Serap. ’Tis strange that Antony, for some days past,
Has not beheld the face of Cleopatra;
But here, in Isis’ temple, lives retired,
And makes his heart a prey to black despair.

Alex. ’Tis true; and we much fear he hopes by absence
To cure his mind of love.

Serap. If he be vanquished,
Or make his peace, Egypt is doomed to be
A Roman province; and our plenteous harvests
Must then redeem the scarceness of their soil.
While Antony stood firm, our Alexandria
Rivalled proud Rome (dominion’s other seat),
And Fortune striding, like a vast Colossus,
Could fix an equal foot of empire here.

Alex. Had I my wish, these tyrants of all nature,
Who lord it o’er mankind, should perish,—perish,
Each by the other’s sword; but since our will
Is lamely followed by our power, we must
Depend on one; with him to rise or fall.

Serap. How stands the queen affected?

Alex. Oh, she dotes,
She dotes, Serapion, on this vanquished man,
And winds herself about his mighty ruins;
Whom would she yet forsake, yet yield him up,
This hunted prey, to his pursuer’s hands,
She might preserve us all: but ’tis in vain—
This changes my designs, this blasts my counsels,
And makes me use all means to keep him here,
Whom I could wish divided from her arms,
Far as the earth’s deep centre. Well, you know
The state of things; no more of your ill omens
And black prognostics; labour to confirm
The people’s hearts.

Enter Ventidius, talking aside with a Gentleman of Antony’s.

Serap. These Romans will o’erhear us.
But, who’s that stranger? By his warlike port,
His fierce demeanour, and erected look,
He’s of no vulgar note.

Alex. Oh ’tis Ventidius,
Our emperor’s great lieutenant in the East,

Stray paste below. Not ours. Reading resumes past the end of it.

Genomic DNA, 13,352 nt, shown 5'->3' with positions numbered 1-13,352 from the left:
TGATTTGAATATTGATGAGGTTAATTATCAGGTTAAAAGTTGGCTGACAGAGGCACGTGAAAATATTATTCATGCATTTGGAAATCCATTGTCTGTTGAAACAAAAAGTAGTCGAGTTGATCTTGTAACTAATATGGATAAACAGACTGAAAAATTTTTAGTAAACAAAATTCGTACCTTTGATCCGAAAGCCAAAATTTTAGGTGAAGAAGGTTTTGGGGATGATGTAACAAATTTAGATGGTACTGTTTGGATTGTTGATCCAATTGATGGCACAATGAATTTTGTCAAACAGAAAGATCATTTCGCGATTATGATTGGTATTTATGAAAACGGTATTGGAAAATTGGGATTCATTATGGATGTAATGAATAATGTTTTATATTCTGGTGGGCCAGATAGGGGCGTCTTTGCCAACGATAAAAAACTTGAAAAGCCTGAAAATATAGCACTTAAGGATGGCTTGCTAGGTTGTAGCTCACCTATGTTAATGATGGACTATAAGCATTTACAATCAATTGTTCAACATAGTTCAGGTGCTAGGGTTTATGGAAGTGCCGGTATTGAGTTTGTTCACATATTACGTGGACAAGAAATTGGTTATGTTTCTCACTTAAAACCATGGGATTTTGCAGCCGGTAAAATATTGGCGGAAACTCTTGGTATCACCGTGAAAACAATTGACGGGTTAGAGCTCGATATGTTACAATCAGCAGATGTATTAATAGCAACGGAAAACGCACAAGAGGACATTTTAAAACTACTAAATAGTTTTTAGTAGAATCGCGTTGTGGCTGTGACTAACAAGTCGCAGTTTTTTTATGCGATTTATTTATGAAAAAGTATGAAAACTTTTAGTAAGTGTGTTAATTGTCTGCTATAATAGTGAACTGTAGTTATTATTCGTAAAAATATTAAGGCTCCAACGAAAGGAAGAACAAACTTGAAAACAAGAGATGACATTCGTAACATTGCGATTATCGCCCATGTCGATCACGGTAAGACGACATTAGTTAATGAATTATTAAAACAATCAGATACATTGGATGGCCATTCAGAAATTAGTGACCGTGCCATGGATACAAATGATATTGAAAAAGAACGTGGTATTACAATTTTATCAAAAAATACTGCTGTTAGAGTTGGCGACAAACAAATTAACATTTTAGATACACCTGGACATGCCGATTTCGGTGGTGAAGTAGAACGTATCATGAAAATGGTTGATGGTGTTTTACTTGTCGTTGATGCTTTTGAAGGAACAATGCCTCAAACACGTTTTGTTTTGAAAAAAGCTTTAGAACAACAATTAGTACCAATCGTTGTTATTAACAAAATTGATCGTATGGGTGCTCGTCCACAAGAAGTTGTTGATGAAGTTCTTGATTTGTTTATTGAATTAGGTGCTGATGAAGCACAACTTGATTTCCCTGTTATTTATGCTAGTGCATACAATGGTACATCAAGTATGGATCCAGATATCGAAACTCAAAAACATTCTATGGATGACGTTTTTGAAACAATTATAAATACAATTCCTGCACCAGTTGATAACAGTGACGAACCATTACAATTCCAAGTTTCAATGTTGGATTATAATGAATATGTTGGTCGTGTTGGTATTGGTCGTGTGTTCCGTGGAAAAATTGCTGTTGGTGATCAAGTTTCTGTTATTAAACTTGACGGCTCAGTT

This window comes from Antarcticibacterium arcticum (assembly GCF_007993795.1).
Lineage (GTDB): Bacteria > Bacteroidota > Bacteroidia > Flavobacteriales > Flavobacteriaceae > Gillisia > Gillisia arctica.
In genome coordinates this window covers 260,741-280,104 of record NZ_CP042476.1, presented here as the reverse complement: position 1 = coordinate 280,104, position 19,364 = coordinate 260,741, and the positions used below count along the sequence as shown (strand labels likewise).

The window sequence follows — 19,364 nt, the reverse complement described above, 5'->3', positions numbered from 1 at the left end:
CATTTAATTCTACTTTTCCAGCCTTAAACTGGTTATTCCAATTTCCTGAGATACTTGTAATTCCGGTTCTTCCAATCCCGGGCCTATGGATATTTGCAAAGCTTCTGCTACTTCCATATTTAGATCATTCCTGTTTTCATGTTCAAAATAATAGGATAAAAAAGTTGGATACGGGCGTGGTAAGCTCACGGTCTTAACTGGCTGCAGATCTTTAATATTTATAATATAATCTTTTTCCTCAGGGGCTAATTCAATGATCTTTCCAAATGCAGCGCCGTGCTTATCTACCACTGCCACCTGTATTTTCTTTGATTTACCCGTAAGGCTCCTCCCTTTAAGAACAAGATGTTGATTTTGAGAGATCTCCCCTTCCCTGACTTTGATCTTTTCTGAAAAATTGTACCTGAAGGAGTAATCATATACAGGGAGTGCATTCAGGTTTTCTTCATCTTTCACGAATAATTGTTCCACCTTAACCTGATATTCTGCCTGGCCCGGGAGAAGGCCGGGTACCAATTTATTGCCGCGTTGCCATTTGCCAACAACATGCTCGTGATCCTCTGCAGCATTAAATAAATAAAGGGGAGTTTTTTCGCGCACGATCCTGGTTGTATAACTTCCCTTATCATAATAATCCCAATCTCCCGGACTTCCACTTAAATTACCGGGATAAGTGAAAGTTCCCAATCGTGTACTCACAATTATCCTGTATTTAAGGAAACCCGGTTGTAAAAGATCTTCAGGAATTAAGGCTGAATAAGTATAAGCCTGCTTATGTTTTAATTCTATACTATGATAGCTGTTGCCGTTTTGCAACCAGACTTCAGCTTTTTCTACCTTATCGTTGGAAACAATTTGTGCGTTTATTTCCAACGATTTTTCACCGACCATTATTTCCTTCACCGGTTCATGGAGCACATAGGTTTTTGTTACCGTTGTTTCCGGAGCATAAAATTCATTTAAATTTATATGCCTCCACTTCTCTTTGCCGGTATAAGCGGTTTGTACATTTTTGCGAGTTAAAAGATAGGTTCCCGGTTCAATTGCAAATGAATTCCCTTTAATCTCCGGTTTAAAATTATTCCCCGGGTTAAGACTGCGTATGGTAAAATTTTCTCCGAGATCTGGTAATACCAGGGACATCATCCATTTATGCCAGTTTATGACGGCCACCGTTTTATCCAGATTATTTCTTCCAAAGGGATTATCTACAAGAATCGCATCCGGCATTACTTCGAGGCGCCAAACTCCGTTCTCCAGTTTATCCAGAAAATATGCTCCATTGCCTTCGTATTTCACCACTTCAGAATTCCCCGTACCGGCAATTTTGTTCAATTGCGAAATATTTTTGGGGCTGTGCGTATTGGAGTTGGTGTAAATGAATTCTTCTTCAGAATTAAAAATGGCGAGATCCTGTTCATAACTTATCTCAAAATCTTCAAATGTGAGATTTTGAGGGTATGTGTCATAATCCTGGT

Who first showed Rome that Parthia could be conquered.
When Antony returned from Syria last,
He left this man to guard the Roman frontiers.

Serap. You seem to know him well.

Alex. Too well. I saw him at Cilicia first,
When Cleopatra there met Antony:
A mortal foe he was to us, and Egypt.
But,—let me witness to the worth I hate,—
A braver Roman never drew a sword;
Firm to his prince, but as a friend, not slave.
He ne’er was of his pleasures; but presides
O’er all his cooler hours, and morning counsels:
In short the plainness, fierceness, rugged virtue,
Of an old true-stampt Roman lives in him.
His coming bodes I know not what of ill
To our affairs. Withdraw to mark him better;
And I’ll acquaint you why I sought you here,
And what’s our present work. [They withdraw to a corner of the stage; and Ventidius, with the other, comes forward to the front.

Vent. Not see him, say you?
I say, I must, and will.

Gent. He has commanded,
On pain of death, none should approach his presence.

Vent. I bring him news will raise his drooping spirits,
Give him new life.

Gent. He sees not Cleopatra.

Vent. Would he had never seen her!

Gent. He eats not, drinks not, sleeps not, has no use
Of anything, but thought; or if he talks,
’Tis to himself, and then ’tis perfect raving:
Then he defies the world, and bids it pass;
Sometimes he gnaws his lip, and curses loud
The boy Octavius; then he draws his mouth
Into a scornful smile, and cries, “Take all,
The world’s not worth my care.”

  By PanEris using Melati.

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